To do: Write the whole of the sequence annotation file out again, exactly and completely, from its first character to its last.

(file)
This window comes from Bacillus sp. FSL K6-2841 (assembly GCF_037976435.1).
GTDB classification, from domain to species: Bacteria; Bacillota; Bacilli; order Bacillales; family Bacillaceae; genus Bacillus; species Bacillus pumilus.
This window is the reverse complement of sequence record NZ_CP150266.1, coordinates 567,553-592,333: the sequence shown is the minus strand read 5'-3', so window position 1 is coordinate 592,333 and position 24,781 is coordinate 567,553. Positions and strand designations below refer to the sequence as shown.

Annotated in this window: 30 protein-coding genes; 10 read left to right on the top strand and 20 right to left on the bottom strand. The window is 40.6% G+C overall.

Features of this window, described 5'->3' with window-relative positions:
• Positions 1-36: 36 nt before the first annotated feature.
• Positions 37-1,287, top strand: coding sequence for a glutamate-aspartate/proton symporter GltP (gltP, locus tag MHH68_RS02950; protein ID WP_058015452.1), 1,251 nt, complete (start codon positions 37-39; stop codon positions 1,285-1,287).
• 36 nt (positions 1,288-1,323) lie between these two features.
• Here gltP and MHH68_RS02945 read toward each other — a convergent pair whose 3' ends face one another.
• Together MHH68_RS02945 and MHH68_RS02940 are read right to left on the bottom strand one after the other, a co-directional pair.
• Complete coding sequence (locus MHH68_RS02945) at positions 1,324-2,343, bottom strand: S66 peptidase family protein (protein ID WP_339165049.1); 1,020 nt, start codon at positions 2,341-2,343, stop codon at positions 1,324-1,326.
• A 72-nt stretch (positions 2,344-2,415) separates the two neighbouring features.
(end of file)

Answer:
This window comes from Bacillus sp. FSL K6-2841 (assembly GCF_037976435.1).
GTDB classification, from domain to species: Bacteria; Bacillota; Bacilli; order Bacillales; family Bacillaceae; genus Bacillus; species Bacillus pumilus.
This window is the reverse complement of sequence record NZ_CP150266.1, coordinates 567,553-592,333: the sequence shown is the minus strand read 5'-3', so window position 1 is coordinate 592,333 and position 24,781 is coordinate 567,553. Positions and strand designations below refer to the sequence as shown.

Annotated in this window: 30 protein-coding genes; 10 read left to right on the top strand and 20 right to left on the bottom strand. The window is 40.6% G+C overall.

Features of this window, described 5'->3' with window-relative positions:
• Positions 1-36: 36 nt before the first annotated feature.
• Positions 37-1,287, top strand: coding sequence for a glutamate-aspartate/proton symporter GltP (gltP, locus tag MHH68_RS02950; protein ID WP_058015452.1), 1,251 nt, complete (start codon positions 37-39; stop codon positions 1,285-1,287).
• 36 nt (positions 1,288-1,323) lie between these two features.
• Here gltP and MHH68_RS02945 read toward each other — a convergent pair whose 3' ends face one another.
• Together MHH68_RS02945 and MHH68_RS02940 are read right to left on the bottom strand one after the other, a co-directional pair.
• Complete coding sequence (locus MHH68_RS02945) at positions 1,324-2,343, bottom strand: S66 peptidase family protein (protein ID WP_339165049.1); 1,020 nt, start codon at positions 2,341-2,343, stop codon at positions 1,324-1,326.
• A 72-nt stretch (positions 2,344-2,415) separates the two neighbouring features.